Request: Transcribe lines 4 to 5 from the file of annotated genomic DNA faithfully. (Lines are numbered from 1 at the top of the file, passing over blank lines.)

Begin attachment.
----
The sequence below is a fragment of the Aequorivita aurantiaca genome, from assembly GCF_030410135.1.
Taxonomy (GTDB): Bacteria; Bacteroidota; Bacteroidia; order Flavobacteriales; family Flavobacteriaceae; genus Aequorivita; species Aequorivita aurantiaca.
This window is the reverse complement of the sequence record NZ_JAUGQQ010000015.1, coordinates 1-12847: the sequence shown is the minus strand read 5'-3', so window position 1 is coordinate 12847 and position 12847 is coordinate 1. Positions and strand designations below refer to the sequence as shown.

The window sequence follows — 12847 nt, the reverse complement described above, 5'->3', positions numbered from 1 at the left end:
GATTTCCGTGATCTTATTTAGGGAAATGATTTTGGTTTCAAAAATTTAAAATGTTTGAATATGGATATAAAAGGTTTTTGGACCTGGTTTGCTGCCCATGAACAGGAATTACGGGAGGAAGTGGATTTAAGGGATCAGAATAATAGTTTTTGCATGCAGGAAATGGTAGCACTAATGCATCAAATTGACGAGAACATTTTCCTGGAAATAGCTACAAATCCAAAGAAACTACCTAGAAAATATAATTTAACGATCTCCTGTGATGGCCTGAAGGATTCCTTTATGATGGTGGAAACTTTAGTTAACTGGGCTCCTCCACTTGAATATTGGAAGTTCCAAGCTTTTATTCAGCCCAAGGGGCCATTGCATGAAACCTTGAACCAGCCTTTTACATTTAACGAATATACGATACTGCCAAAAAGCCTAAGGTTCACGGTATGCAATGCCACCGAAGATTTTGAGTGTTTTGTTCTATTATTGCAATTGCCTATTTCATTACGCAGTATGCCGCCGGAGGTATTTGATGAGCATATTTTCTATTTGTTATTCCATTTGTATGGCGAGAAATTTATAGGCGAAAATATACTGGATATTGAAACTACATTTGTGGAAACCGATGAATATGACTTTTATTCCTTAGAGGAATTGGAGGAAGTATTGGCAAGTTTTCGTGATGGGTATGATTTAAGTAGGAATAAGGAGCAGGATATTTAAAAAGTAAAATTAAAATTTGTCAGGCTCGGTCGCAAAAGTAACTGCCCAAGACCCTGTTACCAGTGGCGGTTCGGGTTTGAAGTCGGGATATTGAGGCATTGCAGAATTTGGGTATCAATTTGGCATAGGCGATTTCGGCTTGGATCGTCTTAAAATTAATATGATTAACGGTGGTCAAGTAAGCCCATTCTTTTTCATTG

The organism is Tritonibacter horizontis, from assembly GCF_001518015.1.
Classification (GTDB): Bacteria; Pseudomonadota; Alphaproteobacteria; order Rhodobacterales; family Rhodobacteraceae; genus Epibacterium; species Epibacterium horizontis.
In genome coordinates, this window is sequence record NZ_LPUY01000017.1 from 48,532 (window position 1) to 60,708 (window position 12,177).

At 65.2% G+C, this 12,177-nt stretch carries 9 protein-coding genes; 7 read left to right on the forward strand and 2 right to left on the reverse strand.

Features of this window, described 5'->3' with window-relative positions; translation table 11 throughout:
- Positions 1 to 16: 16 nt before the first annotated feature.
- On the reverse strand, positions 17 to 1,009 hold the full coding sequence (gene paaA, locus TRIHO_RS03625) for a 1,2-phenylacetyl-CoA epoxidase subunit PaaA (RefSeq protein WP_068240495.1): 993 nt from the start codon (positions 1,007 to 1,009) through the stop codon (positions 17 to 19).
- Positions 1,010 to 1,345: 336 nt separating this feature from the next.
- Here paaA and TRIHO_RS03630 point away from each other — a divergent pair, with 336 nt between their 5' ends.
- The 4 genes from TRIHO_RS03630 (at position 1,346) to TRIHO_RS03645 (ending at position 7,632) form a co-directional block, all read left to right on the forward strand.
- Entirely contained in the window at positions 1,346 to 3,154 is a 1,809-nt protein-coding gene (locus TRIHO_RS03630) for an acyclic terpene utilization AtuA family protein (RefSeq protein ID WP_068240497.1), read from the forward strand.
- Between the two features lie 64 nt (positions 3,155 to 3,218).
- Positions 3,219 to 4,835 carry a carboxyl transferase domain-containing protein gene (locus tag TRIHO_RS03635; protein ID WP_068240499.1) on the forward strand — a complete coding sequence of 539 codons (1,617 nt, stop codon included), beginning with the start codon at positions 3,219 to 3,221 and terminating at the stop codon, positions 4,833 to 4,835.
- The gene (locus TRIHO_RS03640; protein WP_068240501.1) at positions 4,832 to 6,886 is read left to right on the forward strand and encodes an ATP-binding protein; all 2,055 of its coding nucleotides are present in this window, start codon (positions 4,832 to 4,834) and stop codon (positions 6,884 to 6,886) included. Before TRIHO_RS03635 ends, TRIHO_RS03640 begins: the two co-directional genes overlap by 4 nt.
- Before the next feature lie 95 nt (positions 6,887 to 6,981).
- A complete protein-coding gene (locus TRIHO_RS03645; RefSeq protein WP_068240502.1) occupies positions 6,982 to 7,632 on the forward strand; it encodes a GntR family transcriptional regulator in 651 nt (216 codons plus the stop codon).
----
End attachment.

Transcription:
The window sequence follows — 12847 nt, the reverse complement described above, 5'->3', positions numbered from 1 at the left end:
GATTTCCGTGATCTTATTTAGGGAAATGATTTTGGTTTCAAAAATTTAAAATGTTTGAATATGGATATAAAAGGTTTTTGGACCTGGTTTGCTGCCCATGAACAGGAATTACGGGAGGAAGTGGATTTAAGGGATCAGAATAATAGTTTTTGCATGCAGGAAATGGTAGCACTAATGCATCAAATTGACGAGAACATTTTCCTGGAAATAGCTACAAATCCAAAGAAACTACCTAGAAAATATAATTTAACGATCTCCTGTGATGGCCTGAAGGATTCCTTTATGATGGTGGAAACTTTAGTTAACTGGGCTCCTCCACTTGAATATTGGAAGTTCCAAGCTTTTATTCAGCCCAAGGGGCCATTGCATGAAACCTTGAACCAGCCTTTTACATTTAACGAATATACGATACTGCCAAAAAGCCTAAGGTTCACGGTATGCAATGCCACCGAAGATTTTGAGTGTTTTGTTCTATTATTGCAATTGCCTATTTCATTACGCAGTATGCCGCCGGAGGTATTTGATGAGCATATTTTCTATTTGTTATTCCATTTGTATGGCGAGAAATTTATAGGCGAAAATATACTGGATATTGAAACTACATTTGTGGAAACCGATGAATATGACTTTTATTCCTTAGAGGAATTGGAGGAAGTATTGGCAAGTTTTCGTGATGGGTATGATTTAAGTAGGAATAAGGAGCAGGATATTTAAAAAGTAAAATTAAAATTTGTCAGGCTCGGTCGCAAAAGTAACTGCCCAAGACCCTGTTACCAGTGGCGGTTCGGGTTTGAAGTCGGGATATTGAGGCATTGCAGAATTTGGGTATCAATTTGGCATAGGCGATTTCGGCTTGGATCGTCTTAAAATTAATATGATTAACGGTGGTCAAGTAAGCCCATTCTTTTTCATTG